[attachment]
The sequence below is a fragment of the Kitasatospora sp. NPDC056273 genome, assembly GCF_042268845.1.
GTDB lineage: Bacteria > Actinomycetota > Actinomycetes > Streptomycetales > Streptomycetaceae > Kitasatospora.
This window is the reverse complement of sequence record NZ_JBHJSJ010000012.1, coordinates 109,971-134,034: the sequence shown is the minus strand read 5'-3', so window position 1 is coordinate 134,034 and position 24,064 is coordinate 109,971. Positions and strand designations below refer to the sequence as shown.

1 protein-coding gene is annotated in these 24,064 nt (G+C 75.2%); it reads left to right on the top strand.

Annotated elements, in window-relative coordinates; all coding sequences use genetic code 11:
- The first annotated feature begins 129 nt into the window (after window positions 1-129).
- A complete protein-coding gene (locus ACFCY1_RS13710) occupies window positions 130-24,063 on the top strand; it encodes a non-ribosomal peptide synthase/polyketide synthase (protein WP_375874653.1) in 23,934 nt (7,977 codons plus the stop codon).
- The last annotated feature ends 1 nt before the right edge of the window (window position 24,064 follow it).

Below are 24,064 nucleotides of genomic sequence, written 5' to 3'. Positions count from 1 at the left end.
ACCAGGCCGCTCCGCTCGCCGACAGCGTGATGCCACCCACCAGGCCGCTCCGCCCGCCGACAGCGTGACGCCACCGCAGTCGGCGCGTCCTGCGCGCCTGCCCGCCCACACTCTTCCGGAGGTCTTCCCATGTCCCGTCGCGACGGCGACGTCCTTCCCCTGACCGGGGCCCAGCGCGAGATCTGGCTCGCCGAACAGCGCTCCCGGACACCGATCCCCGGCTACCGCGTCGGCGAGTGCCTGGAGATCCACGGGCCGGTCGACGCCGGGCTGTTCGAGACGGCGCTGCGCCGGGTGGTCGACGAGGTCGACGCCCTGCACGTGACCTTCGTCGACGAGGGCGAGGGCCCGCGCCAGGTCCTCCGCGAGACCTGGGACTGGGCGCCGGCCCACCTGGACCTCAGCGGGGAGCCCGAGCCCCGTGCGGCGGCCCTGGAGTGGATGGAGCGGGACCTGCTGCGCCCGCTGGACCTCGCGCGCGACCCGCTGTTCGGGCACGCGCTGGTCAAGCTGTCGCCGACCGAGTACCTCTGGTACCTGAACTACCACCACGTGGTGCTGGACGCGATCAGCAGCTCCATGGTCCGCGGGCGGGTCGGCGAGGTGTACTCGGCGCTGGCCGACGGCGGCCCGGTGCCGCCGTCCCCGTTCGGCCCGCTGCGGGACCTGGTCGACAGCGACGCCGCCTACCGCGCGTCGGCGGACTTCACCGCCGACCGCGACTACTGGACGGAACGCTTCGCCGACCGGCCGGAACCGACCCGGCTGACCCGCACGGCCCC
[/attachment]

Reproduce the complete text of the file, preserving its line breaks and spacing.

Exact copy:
The sequence below is a fragment of the Kitasatospora sp. NPDC056273 genome, assembly GCF_042268845.1.
GTDB lineage: Bacteria > Actinomycetota > Actinomycetes > Streptomycetales > Streptomycetaceae > Kitasatospora.
This window is the reverse complement of sequence record NZ_JBHJSJ010000012.1, coordinates 109,971-134,034: the sequence shown is the minus strand read 5'-3', so window position 1 is coordinate 134,034 and position 24,064 is coordinate 109,971. Positions and strand designations below refer to the sequence as shown.

1 protein-coding gene is annotated in these 24,064 nt (G+C 75.2%); it reads left to right on the top strand.

Annotated elements, in window-relative coordinates; all coding sequences use genetic code 11:
- The first annotated feature begins 129 nt into the window (after window positions 1-129).
- A complete protein-coding gene (locus ACFCY1_RS13710) occupies window positions 130-24,063 on the top strand; it encodes a non-ribosomal peptide synthase/polyketide synthase (protein WP_375874653.1) in 23,934 nt (7,977 codons plus the stop codon).
- The last annotated feature ends 1 nt before the right edge of the window (window position 24,064 follow it).

Below are 24,064 nucleotides of genomic sequence, written 5' to 3'. Positions count from 1 at the left end.
ACCAGGCCGCTCCGCTCGCCGACAGCGTGATGCCACCCACCAGGCCGCTCCGCCCGCCGACAGCGTGACGCCACCGCAGTCGGCGCGTCCTGCGCGCCTGCCCGCCCACACTCTTCCGGAGGTCTTCCCATGTCCCGTCGCGACGGCGACGTCCTTCCCCTGACCGGGGCCCAGCGCGAGATCTGGCTCGCCGAACAGCGCTCCCGGACACCGATCCCCGGCTACCGCGTCGGCGAGTGCCTGGAGATCCACGGGCCGGTCGACGCCGGGCTGTTCGAGACGGCGCTGCGCCGGGTGGTCGACGAGGTCGACGCCCTGCACGTGACCTTCGTCGACGAGGGCGAGGGCCCGCGCCAGGTCCTCCGCGAGACCTGGGACTGGGCGCCGGCCCACCTGGACCTCAGCGGGGAGCCCGAGCCCCGTGCGGCGGCCCTGGAGTGGATGGAGCGGGACCTGCTGCGCCCGCTGGACCTCGCGCGCGACCCGCTGTTCGGGCACGCGCTGGTCAAGCTGTCGCCGACCGAGTACCTCTGGTACCTGAACTACCACCACGTGGTGCTGGACGCGATCAGCAGCTCCATGGTCCGCGGGCGGGTCGGCGAGGTGTACTCGGCGCTGGCCGACGGCGGCCCGGTGCCGCCGTCCCCGTTCGGCCCGCTGCGGGACCTGGTCGACAGCGACGCCGCCTACCGCGCGTCGGCGGACTTCACCGCCGACCGCGACTACTGGACGGAACGCTTCGCCGACCGGCCGGAACCGACCCGGCTGACCCGCACGGCCCC